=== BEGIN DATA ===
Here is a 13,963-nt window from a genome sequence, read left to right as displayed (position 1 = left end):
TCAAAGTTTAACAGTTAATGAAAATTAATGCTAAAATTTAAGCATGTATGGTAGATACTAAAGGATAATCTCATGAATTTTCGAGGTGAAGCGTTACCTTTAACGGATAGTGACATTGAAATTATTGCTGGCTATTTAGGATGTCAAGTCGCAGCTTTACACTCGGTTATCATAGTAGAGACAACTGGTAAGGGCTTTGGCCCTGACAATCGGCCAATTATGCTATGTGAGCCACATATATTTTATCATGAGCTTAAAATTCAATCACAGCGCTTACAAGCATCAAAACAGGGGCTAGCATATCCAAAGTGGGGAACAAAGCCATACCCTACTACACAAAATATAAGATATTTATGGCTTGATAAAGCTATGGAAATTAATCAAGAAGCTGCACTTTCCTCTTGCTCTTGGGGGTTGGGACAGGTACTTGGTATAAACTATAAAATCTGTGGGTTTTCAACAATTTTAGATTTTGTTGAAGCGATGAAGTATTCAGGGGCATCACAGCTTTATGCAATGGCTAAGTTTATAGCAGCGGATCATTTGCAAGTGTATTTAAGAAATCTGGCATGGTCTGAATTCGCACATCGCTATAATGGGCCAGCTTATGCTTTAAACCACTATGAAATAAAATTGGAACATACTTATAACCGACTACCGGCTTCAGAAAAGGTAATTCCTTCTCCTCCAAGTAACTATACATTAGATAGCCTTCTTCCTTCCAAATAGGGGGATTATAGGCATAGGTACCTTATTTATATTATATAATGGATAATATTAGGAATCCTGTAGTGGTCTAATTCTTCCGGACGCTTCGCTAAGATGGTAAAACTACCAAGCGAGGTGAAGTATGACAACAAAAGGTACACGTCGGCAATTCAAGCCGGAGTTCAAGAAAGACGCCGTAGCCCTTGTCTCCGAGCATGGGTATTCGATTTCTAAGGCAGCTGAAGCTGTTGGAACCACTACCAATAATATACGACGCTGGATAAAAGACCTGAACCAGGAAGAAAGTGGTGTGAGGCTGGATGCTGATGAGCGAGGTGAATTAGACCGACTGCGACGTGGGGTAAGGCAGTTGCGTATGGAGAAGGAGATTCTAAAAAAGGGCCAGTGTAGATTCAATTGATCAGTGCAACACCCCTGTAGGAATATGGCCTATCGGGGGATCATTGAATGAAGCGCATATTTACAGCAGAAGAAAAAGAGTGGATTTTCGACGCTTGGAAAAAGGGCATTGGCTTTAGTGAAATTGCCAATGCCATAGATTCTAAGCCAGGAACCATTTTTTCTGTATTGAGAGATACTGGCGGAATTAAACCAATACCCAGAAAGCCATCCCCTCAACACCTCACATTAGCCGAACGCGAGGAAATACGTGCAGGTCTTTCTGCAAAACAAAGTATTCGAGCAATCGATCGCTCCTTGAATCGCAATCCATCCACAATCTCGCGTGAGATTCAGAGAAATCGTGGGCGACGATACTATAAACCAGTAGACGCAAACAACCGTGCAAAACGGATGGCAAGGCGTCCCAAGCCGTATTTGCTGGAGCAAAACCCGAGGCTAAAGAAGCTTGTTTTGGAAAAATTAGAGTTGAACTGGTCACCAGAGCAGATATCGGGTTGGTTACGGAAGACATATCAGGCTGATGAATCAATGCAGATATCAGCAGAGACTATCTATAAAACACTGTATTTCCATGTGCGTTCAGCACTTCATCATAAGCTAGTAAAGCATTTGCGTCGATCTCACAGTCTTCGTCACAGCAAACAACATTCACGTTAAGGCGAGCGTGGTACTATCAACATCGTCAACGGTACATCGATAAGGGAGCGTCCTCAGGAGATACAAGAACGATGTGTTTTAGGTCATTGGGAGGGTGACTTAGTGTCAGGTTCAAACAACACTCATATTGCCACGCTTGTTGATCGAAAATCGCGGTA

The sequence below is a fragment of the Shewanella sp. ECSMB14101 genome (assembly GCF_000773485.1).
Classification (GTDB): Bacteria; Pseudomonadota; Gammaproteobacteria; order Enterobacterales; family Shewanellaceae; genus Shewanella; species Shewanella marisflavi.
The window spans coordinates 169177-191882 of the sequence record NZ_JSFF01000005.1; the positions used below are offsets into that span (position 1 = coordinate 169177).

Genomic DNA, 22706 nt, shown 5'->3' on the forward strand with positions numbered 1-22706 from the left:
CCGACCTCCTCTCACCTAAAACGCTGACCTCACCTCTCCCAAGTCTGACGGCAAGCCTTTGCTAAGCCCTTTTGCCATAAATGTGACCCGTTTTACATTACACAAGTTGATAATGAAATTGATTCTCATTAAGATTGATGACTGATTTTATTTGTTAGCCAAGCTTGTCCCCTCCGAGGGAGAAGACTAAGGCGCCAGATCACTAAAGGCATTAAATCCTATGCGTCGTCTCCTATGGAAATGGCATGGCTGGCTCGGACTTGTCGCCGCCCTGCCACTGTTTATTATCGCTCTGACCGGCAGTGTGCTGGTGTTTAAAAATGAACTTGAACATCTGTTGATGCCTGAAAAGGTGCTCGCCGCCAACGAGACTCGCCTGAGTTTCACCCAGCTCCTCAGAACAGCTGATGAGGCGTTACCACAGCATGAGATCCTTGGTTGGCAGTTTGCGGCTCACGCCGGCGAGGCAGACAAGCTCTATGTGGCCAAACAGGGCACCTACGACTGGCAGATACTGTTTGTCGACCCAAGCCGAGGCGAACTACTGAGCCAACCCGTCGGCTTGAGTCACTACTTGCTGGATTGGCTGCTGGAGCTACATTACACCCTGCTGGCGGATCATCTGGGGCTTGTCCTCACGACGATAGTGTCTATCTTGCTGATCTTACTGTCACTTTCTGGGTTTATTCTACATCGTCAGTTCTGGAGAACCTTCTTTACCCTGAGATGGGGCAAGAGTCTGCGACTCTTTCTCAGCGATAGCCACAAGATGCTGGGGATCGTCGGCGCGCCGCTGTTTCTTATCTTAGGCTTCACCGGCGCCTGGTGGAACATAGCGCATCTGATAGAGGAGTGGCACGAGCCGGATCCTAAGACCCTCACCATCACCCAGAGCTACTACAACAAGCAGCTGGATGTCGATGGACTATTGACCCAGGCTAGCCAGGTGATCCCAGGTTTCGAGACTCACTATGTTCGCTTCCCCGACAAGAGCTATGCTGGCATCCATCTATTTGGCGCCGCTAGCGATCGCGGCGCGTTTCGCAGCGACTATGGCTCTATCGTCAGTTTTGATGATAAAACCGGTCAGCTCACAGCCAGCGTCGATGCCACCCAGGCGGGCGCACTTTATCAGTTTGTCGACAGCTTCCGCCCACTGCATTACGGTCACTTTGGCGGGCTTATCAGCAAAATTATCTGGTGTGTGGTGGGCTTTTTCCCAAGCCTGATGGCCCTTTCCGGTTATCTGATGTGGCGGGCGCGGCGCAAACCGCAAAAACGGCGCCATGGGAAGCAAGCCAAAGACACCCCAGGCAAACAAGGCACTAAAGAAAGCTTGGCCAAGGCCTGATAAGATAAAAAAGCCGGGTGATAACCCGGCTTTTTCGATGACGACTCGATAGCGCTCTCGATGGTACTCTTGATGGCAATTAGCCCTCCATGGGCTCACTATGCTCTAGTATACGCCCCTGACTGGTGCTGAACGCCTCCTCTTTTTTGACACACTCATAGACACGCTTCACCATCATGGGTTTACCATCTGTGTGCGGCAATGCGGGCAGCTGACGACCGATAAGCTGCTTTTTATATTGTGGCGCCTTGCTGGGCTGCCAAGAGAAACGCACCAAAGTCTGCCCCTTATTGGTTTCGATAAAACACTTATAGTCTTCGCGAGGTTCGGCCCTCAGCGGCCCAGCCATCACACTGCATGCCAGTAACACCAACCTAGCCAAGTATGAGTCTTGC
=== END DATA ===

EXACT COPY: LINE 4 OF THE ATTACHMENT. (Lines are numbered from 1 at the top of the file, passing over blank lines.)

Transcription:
Classification (GTDB): Bacteria; Pseudomonadota; Gammaproteobacteria; order Enterobacterales; family Shewanellaceae; genus Shewanella; species Shewanella marisflavi.